Under the lamp

Case study

Highgate, London

In February of 2024, we carried out a site investigation to determine the source and extent of water ingress affecting interior finishes within a converted Victorian coach house in Highgate.


Patrick Hughes


Damp Survey


February 2024



Highgate House
Highgate House

Ongoing water ingress beneath a parapet gutter to the north and flat roof area to the south had recently resulted in damage to interior finishes. Naturally, the homeowner was keen to establish both the source of the water ingress and the extent of damp affected interior finishes to resolve the issue as swiftly as possible.

As access to several of the flat roof areas and the historic northern parapet gutter was not possible at the time of survey, we utilised a lightweight drone to allow for high-level imagery to be captured and analysed. This revealed widespread cracks and fissures to the mastic asphalt finish over the majority of flat roof areas which was deemed to be at/nearing the end of its effective service life. Evidence of several campaigns of repair to the parapet gutter lining were also identified and found to have largely failed at the time of the survey leaving the structure below vulnerable to ongoing water penetration.

To the south, inadequate detailing of a suspended tile terrace over the first-floor flat roof had concealed and compounded issues of material failure resulting in active water penetration. The extent of the damage was investigated in further detail internally via the deployment of thermal imaging equipment and fibre-optic borescopes within ceiling voids.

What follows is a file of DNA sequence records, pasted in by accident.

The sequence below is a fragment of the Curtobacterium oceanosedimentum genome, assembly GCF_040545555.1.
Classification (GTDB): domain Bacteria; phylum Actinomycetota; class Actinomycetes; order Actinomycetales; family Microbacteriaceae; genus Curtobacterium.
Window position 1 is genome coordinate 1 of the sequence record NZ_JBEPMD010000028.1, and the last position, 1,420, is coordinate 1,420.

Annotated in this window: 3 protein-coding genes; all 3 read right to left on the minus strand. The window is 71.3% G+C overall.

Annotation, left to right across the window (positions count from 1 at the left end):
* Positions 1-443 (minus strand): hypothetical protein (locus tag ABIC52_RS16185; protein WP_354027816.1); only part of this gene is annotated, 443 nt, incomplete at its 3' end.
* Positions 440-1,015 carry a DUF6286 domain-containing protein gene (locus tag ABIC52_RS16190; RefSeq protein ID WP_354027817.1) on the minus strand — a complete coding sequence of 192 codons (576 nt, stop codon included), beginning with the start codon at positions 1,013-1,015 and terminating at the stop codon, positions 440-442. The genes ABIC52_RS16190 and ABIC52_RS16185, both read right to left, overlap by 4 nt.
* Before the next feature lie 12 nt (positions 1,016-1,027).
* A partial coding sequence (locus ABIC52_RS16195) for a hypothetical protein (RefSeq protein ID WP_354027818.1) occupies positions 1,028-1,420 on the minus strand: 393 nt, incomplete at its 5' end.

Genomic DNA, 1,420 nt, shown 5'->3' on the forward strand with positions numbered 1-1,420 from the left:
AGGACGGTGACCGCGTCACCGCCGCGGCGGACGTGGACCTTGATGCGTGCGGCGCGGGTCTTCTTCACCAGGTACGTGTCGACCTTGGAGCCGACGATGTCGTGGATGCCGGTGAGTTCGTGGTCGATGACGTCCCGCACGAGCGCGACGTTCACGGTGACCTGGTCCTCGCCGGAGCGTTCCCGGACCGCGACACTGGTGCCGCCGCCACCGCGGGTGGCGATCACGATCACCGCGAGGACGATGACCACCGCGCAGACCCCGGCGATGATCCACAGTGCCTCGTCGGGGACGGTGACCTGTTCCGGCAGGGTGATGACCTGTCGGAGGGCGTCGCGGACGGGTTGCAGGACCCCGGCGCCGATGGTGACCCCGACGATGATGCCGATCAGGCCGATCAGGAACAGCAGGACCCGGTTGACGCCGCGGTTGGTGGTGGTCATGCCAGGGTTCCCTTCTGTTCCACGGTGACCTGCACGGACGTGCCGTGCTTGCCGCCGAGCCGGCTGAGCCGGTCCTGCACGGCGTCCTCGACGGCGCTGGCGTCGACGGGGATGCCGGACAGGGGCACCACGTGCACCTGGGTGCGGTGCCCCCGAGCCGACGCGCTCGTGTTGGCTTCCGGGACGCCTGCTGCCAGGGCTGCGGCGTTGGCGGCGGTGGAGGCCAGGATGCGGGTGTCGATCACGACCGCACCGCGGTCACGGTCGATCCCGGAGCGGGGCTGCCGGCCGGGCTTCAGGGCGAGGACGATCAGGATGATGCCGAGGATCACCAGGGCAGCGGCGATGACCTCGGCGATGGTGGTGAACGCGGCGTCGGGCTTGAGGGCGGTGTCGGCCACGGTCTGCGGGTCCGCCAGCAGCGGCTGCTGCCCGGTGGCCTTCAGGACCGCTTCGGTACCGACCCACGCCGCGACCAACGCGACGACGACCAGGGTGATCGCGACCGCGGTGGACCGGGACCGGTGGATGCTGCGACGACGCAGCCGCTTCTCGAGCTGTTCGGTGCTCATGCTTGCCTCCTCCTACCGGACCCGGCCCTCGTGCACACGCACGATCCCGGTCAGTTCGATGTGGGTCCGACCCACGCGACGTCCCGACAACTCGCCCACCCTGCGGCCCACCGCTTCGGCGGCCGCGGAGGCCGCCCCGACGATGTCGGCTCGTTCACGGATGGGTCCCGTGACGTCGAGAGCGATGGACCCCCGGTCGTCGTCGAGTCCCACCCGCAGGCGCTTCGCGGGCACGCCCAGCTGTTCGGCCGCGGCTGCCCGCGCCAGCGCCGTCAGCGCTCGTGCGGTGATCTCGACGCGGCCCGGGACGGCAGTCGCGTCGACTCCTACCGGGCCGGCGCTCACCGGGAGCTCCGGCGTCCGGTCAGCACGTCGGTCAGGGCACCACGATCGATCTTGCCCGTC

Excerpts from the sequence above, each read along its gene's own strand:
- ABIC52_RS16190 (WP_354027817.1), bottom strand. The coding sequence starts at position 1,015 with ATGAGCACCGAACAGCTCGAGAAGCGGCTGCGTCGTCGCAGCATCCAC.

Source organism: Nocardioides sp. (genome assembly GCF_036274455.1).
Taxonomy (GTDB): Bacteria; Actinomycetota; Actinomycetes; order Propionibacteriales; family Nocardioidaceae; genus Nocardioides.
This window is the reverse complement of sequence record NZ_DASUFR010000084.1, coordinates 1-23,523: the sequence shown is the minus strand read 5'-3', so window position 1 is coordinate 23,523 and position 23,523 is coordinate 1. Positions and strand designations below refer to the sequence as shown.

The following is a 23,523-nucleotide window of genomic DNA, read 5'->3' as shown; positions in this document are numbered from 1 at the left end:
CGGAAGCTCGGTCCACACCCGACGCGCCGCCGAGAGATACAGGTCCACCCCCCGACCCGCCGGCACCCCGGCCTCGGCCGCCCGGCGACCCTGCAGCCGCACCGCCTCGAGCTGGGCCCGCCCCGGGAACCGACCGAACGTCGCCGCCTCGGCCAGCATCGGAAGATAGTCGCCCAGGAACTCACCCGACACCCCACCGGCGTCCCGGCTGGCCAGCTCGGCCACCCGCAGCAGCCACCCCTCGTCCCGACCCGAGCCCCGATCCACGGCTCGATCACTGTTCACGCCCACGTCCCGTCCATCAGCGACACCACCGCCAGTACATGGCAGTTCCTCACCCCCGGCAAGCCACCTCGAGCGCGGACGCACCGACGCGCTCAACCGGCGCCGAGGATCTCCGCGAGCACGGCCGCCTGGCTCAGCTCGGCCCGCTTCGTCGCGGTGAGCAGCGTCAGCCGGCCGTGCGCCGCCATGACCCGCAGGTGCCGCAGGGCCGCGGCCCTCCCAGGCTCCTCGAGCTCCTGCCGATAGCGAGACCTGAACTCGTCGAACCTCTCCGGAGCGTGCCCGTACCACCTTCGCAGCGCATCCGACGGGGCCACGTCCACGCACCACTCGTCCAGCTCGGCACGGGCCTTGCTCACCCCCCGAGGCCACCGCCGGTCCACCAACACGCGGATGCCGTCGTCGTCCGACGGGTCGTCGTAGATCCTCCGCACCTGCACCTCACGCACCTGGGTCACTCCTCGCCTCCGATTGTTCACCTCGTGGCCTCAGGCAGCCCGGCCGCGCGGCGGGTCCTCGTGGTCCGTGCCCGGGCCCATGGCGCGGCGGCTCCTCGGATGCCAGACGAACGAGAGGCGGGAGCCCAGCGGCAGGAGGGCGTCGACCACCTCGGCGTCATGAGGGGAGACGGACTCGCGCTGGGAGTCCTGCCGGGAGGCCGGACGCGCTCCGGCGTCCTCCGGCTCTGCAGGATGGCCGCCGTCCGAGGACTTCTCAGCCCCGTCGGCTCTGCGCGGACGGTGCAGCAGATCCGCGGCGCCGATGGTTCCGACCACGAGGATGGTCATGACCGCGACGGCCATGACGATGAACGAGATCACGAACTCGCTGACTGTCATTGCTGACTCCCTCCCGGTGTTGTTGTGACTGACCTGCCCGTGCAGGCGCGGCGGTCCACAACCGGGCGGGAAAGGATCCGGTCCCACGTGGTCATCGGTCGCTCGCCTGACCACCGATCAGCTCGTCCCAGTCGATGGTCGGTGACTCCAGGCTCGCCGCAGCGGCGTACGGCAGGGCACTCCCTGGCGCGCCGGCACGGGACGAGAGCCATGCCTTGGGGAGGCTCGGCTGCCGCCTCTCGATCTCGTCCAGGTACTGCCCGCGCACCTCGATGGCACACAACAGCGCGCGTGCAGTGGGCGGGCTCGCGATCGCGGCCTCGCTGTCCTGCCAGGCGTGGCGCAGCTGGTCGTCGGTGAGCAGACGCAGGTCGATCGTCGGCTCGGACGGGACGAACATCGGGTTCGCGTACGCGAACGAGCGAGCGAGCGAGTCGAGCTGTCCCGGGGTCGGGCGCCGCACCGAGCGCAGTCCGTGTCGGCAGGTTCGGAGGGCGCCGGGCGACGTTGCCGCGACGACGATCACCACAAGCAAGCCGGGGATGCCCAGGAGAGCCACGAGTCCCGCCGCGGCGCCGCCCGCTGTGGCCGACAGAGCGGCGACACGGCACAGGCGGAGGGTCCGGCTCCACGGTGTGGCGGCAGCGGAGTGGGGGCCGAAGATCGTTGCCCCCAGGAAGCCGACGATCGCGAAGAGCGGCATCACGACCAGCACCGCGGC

Our team offered tailored remedial advice to inform a refurbishment strategy that was both sensitive to the historic nature of the building and practical to implement.

Using drones for high-level imagery, Six Heritage revealed critical issues with the clients roof and gutter systems that were contributing to ongoing damage to interior finishes. Our team ensured the client would have a clear understanding of the issues at hand and a comprehensive plan for addressing them, ensuring the problems identified receive the correct level of attention.

Matt Amis, Director, Six Heritage

In focus – parapet gutters

Parapet gutters have historically been a popular way of concealing eaves drainage from view to passers-by at street level. It was no surprise to find one present to the street-facing northern elevation of this Victorian coach house, though there was evidence of a history of intervention and refurbishment.

Originally, gutters would have been lined with lead, typically of a substantial thickness (modern day code 4-6, roughly 2-3mm), laid over timber boards over a sub-structure of parapet gutter joists which were mechanically fastened using butt-joints to common rafters. It was likely the majority of this build-up remained in this case, though it is important to note that lead has a long service life and is arguably better suited than modern day mastic asphalt or GRP to lining parapet gutters as failures take longer to develop.

The replacement linings present at the coach house were either poorly detailed or were reaching the end of their effective service life which left the structures below vulnerable to damp and decay. Regular inspection, maintenance and repair of all rainwater goods is vitally important, but arguably more so within parapet gutters which are not always visible to the homeowner.

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